Ransford Lawrence “Kidd” Baker
December 6, 1917 – May 9, 1992

His grandfather brought with him from Germany the old family violin, so it was expected that the boy would continue the family tradition and play the instrument.

When he was fifteen, he entered an amateur contest that was being held at a local theatre. He chose to do “Swiss Moonlight Lullaby”; it won him first prize and he continued to feature the song in his shows.

The theatre owner was impressed enough with this new talent that he told him to form his own band and he would give him a job. And that he did. He formed and all-female band. He billed himself then as Yodelin’ Kidd Baker and His Texas Cowgirls”. The band became quite popular and was doing the usual personal appearances you might expect of that era – public dances, parties, exhibitions and the like.

In 1937 he made his radio debut on CFNB Fredericton and played dance halls with a local band until 1940. He volunteered for military service in World War II but failed his medical and for a time worked in a bakery in Woodstock. He formed his Maritime Ranch Boys (he played guitar and sang lead vocals) and throughout the war years played dance halls and army bases both in Canada and over the US border in Maine, sometimes working with other Canadian acts including Hank Snow and Big Slim, The Lone Cowboy. In 1945 Baker formed the Kidd Baker Show, which featured his singing wife, Ada, and his brother Bob, and initially Glenn Carson, a 12-year-old fiddling sensation. He concentrated his shows in the New Brunswick area and soon became a popular radio act. After two years, he moved his operations to Ontario, initially spending some 10 years based at Kitchener before moving to Hamilton where, in the early 50s, he made his first recordings for Gordon Thompson’s Gavotte label (he had recorded numerous radio transcription discs at various stations but no actual records). In 1954, he became a regular on the new CHSJ-TV until 1955, when he bought a restaurant in Woodstock. He made further recordings in 1956 and 1957 for Thompson’s Quality label.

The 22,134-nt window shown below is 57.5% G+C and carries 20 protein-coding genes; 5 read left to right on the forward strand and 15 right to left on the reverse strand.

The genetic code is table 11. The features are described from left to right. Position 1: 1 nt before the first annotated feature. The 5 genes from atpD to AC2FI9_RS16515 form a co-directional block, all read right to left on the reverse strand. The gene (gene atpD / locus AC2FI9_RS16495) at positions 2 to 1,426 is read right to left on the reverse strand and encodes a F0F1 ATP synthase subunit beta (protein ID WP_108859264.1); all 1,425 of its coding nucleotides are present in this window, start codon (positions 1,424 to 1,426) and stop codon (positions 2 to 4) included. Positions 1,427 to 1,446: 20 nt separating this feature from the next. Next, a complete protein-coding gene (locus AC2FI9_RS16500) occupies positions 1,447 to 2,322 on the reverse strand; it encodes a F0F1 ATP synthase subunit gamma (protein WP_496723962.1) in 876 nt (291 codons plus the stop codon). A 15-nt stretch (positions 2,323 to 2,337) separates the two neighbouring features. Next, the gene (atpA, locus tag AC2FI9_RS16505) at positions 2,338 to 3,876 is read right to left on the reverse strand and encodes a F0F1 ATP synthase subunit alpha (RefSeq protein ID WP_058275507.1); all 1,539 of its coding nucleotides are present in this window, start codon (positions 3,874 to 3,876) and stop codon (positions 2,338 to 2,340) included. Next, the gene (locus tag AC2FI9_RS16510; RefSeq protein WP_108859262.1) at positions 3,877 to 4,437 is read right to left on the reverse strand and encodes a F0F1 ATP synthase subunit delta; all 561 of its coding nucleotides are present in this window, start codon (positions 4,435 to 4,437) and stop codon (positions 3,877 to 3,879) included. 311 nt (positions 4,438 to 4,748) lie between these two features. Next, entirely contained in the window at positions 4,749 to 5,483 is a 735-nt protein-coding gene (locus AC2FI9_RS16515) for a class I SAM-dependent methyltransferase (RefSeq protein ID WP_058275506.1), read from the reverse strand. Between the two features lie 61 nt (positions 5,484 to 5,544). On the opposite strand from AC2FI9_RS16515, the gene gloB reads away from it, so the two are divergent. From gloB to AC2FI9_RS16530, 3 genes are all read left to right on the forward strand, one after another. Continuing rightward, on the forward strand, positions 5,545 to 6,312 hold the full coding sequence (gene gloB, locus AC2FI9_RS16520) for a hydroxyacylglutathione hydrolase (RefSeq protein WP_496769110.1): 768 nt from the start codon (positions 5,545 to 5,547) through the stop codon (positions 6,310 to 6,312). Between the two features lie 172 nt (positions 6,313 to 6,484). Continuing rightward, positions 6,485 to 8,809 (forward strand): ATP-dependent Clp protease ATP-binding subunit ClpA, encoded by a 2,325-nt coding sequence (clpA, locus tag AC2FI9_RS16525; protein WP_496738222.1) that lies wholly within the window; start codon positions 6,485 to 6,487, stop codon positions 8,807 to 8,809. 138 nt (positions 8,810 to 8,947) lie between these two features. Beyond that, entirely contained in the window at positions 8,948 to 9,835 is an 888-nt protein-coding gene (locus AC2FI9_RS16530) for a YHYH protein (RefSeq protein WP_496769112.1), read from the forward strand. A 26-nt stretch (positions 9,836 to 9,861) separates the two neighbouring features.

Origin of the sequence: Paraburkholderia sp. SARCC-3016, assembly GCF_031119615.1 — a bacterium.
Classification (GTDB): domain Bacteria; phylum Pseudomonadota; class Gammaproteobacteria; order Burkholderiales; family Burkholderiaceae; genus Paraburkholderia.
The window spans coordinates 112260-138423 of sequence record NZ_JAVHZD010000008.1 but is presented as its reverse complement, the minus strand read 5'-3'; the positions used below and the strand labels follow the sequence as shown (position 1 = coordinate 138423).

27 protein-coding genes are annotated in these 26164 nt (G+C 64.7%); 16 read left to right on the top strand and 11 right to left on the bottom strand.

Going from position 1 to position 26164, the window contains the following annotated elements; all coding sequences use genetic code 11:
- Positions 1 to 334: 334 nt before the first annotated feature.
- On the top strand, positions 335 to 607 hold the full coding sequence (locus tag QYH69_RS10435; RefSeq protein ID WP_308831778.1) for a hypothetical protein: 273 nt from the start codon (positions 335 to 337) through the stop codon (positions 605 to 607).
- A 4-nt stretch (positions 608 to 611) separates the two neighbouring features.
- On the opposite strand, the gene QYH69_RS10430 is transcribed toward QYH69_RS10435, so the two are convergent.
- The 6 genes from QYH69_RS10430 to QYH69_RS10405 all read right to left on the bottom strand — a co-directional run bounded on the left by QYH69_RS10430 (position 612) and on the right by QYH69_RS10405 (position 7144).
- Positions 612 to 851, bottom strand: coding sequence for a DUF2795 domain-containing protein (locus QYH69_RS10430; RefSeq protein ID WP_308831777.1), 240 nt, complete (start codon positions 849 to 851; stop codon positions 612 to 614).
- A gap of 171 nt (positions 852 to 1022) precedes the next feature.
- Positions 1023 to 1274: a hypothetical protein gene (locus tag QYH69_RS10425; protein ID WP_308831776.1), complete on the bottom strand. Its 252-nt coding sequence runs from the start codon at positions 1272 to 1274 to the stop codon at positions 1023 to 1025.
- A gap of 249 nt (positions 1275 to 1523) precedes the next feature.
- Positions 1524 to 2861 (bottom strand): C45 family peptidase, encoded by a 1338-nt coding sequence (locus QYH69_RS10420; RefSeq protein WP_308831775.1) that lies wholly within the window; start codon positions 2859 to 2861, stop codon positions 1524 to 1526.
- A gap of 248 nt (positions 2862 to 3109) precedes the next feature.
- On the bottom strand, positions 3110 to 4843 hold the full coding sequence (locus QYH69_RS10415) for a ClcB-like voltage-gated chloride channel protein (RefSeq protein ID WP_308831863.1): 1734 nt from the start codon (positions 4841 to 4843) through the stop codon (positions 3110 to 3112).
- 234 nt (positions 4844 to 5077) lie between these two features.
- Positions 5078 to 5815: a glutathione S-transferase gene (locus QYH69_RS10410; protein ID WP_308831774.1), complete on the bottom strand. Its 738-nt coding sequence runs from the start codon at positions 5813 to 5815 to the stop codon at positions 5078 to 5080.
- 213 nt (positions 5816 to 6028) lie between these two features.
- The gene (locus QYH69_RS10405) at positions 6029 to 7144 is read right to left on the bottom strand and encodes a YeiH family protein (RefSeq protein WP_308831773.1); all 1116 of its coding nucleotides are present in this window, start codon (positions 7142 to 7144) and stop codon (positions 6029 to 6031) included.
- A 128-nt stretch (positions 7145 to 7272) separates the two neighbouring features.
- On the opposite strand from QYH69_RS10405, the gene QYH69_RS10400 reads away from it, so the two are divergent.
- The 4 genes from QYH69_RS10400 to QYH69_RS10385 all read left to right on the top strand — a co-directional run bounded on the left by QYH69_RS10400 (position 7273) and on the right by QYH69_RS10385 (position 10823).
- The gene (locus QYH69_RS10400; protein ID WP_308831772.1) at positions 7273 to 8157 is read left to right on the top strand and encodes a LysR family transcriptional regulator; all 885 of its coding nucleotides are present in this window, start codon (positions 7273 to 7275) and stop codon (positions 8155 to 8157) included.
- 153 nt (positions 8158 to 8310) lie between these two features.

L to R – Paul Surette – Kidd Baker – Unknown Vocalist – Freddy McKenna – “Fiddlin’ Cy” LeBlanc

Around this time Kidd, Ada and all were spending summers in New Brunswick and winters in the Kitchener, Ontario area. It was reported in July of 1956 that Kidd Baker leaves his show at Kitchener’s CKCO-TV to start his tour through Quebec and the Gaspe Coast to the Maritimes. Come Ontario he would be seen on CHSJ-TV in St. John, New Brunswick with a 28 week sponsored show.

One of the featured members of the Pine Ridge Mountain Boys around 1957 was a nineteen year old named Freddie McKenna from Nashwaaksis, near Fredericton. Freddie was blind since birth but one article says he was ‘…practically a complete show by himself.’. He played the fiddle ‘southern style’ to get the crowd going and played the guitar and did vocals as well. But he had a different way of playing the fiddle and guitar by placing his hand over the fingerboard area rather than under it. He gained a lot of admiration from the local musicians. Freddie was a bit humble about the attention he got and noted, “I’ve never seen a guitar played any other way.”

Baker’s show played a regular weekly programme on CFNB, where he had made his debut, until his wife died from cancer in 1961. He soon sold the restaurant and in 1973, he retired from music.

During his career, Baker wrote several popular songs, the best-known being ‘Wheeling Back To Wheeling’ popularized by Doc Williams. It perhaps surprised many people when he later married his dead wife’s sister and settled at Arthurette, New Brunswick. (His brother Bob moved to Kitchener and started an upholstery business.) Baker never secured album releases during his career but in 1986, compilations of his Gavotte and Quality recordings were released by a German label. The recording quality of Thompson’s originals was not great but they enable one to hear this once-popular Canadian artist.

Kidd Baker died on May 9, 1992 in New Brunswick.

CTV Atlantic ReportN.B.’s Kidd Baker played his way into the hearts of Canadians from coast to coast